25 November 2009


I have always thought that first impressions are immensely important. It can take an awful lot of hard work to undo a bad impression. The first few moments of anything are the critical ones. From the moment I stepped inside the museum building I was enthralled.

First of all, we were greeted by a familiar and friendly face. The lady on the reception desk selling tickets and giving information had been our tour guide at the château at Azay le Ferron the previous summer. She was brilliant there. We were pleased to see her here.

Inside, the lighting is good and the colours are soft, making you feel you have entered somewhere special, to be enjoyed and savoured in a leisurely way. There are some display cases on the ground floor and having taken those in we descended the magnificent modern staircase to the lower ground floor. Here there are hundreds of objects on display and some innovative ways of dispensing information.

The whole atmosphere is serene and welcoming. The old features blend superbly well with the new. We struggled a bit with some of the exhibits as everything was in French. We don't have an issue with this ourselves, as we are steadily learning more of the language, but some people have apparently commented that the museum will not appeal to foreign visitors unless everything is at least translated into English as well. There will be some interesting debate on this, no doubt.

I must admit, I personally can't stay absorbed in pre-history for too long as it is not my favourite subject and I have never been one for reading every word in the display cases. Nevertheless I could appreciate what a brilliant job had been done. I was perfectly happy to drift from one display to another, just dipping in here and there to see what was on show.

The general ambience of the place is very comfortable. In one area there was a fascinating video playing, showing exactly how skilled people had to be to in order to make tools from the silex.

We then went back up the beautiful staircase to the upper floor and for me this is where the transformation happened. Here, the modern design of the building all makes sense.

This is a huge open space with exhibits in alcoves and corners here and there. Large windows give light to the space and access to views over the village and the land behind the château. The colours are cool and calm and entice you to linger longer to take it all in and celebrate the heritage of the village and its surroundings. The modern lines and shapes of the interior reflect rather than imitate the old part of the château.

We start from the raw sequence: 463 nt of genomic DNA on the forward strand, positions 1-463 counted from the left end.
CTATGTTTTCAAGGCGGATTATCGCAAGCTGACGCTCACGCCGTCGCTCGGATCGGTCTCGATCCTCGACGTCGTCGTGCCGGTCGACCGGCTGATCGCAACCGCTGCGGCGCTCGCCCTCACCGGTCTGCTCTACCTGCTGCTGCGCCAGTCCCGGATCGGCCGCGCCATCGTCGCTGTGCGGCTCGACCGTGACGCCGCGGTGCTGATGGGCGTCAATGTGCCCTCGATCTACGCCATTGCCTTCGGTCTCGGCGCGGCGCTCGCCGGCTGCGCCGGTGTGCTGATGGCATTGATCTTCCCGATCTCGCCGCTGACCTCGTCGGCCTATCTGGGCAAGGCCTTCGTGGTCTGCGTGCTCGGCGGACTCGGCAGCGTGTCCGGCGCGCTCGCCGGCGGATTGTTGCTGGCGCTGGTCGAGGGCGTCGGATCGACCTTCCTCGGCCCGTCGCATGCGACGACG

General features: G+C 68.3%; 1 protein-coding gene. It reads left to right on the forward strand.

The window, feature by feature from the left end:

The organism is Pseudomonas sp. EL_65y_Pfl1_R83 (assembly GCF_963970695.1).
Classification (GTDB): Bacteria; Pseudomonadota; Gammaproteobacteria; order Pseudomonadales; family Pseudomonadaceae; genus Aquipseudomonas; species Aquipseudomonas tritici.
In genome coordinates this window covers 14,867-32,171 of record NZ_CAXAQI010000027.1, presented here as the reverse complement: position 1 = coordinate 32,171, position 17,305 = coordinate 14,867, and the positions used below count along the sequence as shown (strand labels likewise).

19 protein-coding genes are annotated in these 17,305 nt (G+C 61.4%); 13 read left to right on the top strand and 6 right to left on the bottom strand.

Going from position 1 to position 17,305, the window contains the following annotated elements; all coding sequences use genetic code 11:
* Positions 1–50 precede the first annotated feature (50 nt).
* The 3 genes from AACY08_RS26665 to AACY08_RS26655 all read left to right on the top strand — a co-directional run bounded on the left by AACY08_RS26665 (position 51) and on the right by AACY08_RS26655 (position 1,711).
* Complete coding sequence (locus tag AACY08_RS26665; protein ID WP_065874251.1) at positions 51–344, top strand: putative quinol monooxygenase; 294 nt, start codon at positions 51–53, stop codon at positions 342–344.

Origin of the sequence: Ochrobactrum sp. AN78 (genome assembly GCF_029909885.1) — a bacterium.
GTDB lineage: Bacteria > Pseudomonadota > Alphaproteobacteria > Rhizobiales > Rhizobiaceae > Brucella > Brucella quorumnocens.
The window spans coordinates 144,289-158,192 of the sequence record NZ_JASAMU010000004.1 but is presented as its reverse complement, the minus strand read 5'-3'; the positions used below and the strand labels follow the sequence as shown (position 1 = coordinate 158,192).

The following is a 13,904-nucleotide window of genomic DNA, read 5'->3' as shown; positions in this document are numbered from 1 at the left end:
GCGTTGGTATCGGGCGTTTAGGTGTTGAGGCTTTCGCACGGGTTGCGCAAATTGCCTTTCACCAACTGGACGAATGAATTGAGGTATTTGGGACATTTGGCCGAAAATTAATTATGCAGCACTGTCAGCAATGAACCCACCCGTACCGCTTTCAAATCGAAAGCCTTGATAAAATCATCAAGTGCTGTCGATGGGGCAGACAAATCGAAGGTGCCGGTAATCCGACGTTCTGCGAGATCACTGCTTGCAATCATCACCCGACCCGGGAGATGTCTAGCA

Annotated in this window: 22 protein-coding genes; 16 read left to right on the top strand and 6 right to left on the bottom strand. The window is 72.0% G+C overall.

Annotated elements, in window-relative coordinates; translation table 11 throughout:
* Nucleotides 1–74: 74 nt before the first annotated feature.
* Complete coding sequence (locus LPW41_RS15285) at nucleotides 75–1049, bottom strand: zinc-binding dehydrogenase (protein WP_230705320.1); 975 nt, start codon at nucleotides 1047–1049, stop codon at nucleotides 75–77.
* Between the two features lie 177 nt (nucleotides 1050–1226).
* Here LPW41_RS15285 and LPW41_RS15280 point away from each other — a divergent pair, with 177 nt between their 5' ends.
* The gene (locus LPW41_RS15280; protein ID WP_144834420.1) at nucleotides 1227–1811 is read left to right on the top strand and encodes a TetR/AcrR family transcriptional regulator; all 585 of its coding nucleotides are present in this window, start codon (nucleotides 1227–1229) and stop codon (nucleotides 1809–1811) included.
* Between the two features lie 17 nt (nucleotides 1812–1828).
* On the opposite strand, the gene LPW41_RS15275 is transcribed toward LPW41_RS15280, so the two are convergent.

A lovely old doorway leads into a beautifully decorated gallery with more displays which are arranged particularly well for children. In fact I felt that children were very well catered for in the whole place, without detracting from the quality of the experience for serious students, as can often happen.

The first floor is where we found the old pictures of the château and village. Also information about the gruesome discovery of the sarcophagi in the grounds and about various changes to the château and museum in recent years. Apparently a large part of the "donjon" fell down in 1988.

Our tour of the musem over, we descended the stairs back to the ground floor and stepped out into the sunshine. The grey clouds had gone and the late afternoon light was perfect for some more photos and for just leaning over the wall, taking in every detail of the view over the village rooftops.

One of them was ours. I was really proud to be able to say that. We left the château behind and spent the last evening of our holiday packing up and eating up for the journey home the next day. We're just counting the days until our next visit and looking forward to living "au pied de notre château" for a while again.


  1. It certainly looks well done. Maybe this summer we'll get it together to actually go inside!

  2. I love this mix of ancient and modern architecture, particularly on your first picture.
    I'll have to visit this place one day!

  3. Roll on next weekend when I can see it for myself, can't wait! Lovely photos Jean, you were right it does look amazing, certainly very different to how I remember it.


  4. I was impressed that stone tools from the Grand Pressigny area were traded all around Europe.

    Lack of signage is supposedly why we got a special entrance price in September.

  5. Walt and Thib - you would enjoy it I'm sure. Definitely worth the trip.

    Gail - lucky you to be there next week. Will you be spending Christmas in LGP?

    Ken - vraiment !

    Carolyn - it was the same in October. They still had some objects in packing cases waiting to be displayed. I wonder if the work is finished now.

  6. WOW ! I never expected that! Absolutely fabulous!